On 3 February, the Catholic Herald reported that the Crown Prosecution Service had decided not to proceed with charges against Isabel Vaughan-Spruce, who was arrested and charged with four counts of failing to comply with a Public Space Protection Order in violation of a “buffer zone” around the British Pregnancy Advisory Service’s Robert Clinic in Kings Norton. Similar charges were brought against a Roman Catholic priest, Fr Sean Gough, for holding up a sign saying “praying for free speech” outside the clinic.
Although it was decided not to proceed, they decided to pursue a verdict in court and their cases came before the Birmingham Magistrates’ Court in separate hearings this morning, when the Crown Prosecution Service confirmed that it had discontinued the case against them both and offered no evidence.
Prosecutor Ekene Pruce confirmed the cases had been reviewed, but it had been decided that they did not meet the Full Code Test – CPS criteria for assessing whether cases are in the public interest and whether there is enough evidence to provide a “realistic prospect of conviction”. She stated she was not in a position to comment further on the decision.
District Judge Wain told the defendants that the matters against them had been brought to an end. In a subsequent statement, they criticised the decision to charge them for “silently praying” and “praying for free speech”, saying they had been put “on trial for praying in an abortion facility censorship zone”.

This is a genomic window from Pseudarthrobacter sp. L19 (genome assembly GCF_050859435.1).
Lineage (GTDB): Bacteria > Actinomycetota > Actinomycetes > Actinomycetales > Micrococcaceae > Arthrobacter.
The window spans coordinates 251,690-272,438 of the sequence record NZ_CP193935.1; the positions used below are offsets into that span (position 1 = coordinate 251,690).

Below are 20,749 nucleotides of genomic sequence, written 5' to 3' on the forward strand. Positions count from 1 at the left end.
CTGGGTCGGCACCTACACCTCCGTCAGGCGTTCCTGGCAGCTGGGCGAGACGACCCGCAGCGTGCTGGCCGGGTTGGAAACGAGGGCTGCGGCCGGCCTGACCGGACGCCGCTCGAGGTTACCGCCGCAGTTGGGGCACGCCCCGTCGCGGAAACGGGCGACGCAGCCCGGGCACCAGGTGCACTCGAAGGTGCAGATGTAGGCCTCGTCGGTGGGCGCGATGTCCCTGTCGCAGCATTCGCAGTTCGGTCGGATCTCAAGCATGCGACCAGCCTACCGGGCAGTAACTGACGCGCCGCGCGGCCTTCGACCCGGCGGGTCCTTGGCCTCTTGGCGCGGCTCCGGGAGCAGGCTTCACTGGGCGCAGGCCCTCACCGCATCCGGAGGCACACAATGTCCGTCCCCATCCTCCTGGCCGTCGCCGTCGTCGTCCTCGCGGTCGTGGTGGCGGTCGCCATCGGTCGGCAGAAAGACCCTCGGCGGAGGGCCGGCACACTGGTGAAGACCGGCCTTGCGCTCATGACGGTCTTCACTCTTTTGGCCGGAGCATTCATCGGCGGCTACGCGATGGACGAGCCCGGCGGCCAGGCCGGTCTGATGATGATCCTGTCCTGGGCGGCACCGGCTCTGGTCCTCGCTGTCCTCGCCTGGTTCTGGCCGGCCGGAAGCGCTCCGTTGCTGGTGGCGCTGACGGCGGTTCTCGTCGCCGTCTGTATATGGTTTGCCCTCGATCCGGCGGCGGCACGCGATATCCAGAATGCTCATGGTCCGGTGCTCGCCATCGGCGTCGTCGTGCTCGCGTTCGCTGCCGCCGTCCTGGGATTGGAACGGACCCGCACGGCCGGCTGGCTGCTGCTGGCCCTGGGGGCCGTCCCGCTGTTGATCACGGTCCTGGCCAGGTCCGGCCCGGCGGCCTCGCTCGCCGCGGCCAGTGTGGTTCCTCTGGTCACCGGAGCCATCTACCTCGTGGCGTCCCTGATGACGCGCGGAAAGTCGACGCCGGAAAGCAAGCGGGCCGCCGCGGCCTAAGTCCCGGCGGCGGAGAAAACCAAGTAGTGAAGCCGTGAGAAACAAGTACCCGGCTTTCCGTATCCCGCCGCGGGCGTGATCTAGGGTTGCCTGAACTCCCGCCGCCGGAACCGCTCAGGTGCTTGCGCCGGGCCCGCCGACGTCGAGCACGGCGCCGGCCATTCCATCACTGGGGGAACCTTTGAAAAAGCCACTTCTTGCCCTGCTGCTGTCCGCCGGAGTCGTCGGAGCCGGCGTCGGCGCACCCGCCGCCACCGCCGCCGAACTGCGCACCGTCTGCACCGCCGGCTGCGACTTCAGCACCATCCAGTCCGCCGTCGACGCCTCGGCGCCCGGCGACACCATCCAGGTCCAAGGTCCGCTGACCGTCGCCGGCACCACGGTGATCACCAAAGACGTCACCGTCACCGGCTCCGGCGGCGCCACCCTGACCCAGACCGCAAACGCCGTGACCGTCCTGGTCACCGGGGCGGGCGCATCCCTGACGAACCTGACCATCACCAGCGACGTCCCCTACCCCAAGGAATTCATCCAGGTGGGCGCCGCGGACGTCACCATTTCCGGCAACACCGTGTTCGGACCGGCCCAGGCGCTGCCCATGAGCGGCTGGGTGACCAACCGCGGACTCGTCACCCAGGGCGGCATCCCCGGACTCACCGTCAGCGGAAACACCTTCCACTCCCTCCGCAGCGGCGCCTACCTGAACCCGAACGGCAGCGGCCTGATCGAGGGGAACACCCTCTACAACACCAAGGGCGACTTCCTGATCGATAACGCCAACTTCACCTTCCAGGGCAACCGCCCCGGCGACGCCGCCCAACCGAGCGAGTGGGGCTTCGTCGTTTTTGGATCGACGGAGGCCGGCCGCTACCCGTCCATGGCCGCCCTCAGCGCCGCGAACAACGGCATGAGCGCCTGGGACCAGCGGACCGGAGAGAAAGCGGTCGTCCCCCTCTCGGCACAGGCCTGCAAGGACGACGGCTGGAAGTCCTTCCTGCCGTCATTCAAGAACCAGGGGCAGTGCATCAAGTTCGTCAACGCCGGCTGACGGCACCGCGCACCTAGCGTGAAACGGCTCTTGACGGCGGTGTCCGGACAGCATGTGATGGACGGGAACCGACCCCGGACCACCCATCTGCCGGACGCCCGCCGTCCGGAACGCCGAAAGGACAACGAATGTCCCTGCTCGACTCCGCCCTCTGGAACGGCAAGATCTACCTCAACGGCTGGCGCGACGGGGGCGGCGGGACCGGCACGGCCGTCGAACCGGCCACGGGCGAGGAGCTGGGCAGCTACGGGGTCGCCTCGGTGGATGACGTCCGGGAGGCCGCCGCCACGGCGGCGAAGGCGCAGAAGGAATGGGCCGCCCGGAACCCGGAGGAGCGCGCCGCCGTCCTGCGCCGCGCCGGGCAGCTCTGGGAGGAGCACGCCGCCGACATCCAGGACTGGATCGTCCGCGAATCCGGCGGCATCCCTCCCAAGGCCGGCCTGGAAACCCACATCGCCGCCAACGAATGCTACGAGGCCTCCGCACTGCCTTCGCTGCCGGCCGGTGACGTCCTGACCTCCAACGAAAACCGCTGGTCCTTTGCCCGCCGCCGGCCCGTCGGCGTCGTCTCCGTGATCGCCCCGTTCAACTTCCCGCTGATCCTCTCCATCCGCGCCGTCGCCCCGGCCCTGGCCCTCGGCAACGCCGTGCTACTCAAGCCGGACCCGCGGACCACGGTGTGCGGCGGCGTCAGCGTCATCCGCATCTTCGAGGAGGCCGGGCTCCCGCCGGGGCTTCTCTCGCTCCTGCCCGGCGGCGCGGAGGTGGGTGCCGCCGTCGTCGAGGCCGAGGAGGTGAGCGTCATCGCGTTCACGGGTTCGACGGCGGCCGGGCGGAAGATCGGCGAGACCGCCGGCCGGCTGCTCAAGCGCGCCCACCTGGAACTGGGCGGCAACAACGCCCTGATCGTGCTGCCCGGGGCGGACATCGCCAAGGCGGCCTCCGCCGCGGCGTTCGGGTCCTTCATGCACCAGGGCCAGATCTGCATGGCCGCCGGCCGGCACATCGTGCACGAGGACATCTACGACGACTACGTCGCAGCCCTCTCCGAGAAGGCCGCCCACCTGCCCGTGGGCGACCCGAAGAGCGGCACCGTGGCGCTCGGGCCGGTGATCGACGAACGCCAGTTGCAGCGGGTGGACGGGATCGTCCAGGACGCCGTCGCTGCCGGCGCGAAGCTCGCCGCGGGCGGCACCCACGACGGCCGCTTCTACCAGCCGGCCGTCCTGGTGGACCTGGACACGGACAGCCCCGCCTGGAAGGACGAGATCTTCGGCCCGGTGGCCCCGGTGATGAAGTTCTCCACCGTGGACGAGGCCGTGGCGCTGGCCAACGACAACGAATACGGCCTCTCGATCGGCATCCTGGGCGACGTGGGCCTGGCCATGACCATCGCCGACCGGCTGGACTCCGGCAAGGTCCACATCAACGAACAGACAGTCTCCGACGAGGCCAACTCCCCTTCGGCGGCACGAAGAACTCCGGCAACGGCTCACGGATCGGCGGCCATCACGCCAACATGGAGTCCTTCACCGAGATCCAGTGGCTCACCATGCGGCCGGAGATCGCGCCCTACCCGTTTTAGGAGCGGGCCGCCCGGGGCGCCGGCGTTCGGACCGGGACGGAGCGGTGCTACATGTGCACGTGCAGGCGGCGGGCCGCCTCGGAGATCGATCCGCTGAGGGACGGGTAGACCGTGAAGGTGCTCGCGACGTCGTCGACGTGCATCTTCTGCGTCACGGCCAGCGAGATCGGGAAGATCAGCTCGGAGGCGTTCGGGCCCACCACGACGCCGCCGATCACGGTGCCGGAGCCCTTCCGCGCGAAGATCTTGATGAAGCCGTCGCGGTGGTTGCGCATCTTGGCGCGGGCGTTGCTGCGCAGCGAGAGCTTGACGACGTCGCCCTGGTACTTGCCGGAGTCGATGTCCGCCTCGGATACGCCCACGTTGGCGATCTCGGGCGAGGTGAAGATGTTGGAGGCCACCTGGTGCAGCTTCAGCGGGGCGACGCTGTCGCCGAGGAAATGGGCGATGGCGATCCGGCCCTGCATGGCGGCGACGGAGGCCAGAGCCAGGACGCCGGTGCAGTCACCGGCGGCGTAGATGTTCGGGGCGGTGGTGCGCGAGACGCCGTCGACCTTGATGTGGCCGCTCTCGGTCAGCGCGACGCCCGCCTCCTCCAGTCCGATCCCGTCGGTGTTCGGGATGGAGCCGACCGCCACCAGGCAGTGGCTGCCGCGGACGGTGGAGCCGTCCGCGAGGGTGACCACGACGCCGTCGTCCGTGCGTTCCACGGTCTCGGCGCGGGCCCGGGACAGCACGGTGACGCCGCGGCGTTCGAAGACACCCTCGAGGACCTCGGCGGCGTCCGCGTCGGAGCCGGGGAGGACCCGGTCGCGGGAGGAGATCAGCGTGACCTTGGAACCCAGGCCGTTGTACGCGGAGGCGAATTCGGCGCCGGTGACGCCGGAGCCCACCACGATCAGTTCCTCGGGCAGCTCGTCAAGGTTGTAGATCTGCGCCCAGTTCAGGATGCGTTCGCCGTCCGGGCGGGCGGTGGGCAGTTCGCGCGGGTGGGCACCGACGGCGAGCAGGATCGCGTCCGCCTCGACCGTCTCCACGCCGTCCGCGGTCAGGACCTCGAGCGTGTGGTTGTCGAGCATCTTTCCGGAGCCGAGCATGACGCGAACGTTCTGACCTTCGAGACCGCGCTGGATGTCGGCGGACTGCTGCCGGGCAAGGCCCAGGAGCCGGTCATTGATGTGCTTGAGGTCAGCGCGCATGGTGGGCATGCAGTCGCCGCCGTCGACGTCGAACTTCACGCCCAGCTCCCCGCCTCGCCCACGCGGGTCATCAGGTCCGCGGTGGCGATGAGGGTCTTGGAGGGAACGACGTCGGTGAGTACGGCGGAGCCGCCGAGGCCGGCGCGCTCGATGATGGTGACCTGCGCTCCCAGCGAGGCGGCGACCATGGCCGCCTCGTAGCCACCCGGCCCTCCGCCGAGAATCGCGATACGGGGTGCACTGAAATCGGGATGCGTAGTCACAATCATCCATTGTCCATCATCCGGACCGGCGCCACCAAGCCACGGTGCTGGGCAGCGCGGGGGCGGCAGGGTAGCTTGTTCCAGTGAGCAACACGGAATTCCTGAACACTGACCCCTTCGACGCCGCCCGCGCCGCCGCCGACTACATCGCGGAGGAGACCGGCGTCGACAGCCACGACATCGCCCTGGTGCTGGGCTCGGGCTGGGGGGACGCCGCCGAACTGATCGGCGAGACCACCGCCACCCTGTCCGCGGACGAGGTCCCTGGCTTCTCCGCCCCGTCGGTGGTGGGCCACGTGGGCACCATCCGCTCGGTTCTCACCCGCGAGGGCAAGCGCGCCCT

Did they get what they were pursuing? Verdicts? Your report doesn’t tell us that.
I assume “brought to an end” means what it says. It’s a Mags Court, so it’s highly unlikely that we’ll see any more than that.
It appears that the two defendants, having been served with a notice of discontinuance, exercised their right under section 23 of the Prosecution of Offences Act 1985 to revive the proceedings so that they could seek a formal acquittal by the court. If the prosecution then (as appears to have happened) offered no evidence, the District Judge will have (or should have) formally dismissed the charges. I suspect that he told them this before saying that the matters against them had been ‘brought to an end’, Following the acquittals, the defendants could apply (or could have applied) for a costs order in respect of their personal expenses – e.g. travel costs to and from court.
The procedure is explained in this legal guidance on the Crown Prosecution Service website:
“The defendant has a right to request the revival of proceedings which have been discontinued in the magistrates’ court (unless discontinued under section 23(4) Prosecution of Offences Act 1985 before the court has been informed of the charge).
“The most likely reason for a revival notice is the defendant’s wish to be formally acquitted on the offence or offences charged…
“Unless circumstances have changed significantly since the notice of discontinuance was issued, to the extent that the proceedings should now continue, the prosecution will formally offer no evidence in court.”
I suspect the difference is between CPS *withdrawing* the charges (which doesn’t require a court hearing, but means the charges can be reinstituted in the future) and CPS *offering no evidence* (which requires a hearing, results in an acquittal, and almost always prevents the charges being reinstituted in future).
The report doesn’t say what CPS actually did in this case, but I suspect they wanted the court hearing to go ahead so they could offer no evidence.
See more here: https://www.cps.gov.uk/legal-guidance/termination-proceedings-including-discontinuance#c23:~:text=in%20Legal%20Guidance.-,Withdrawal%20of%20Proceedings,-Offences%20can%20be
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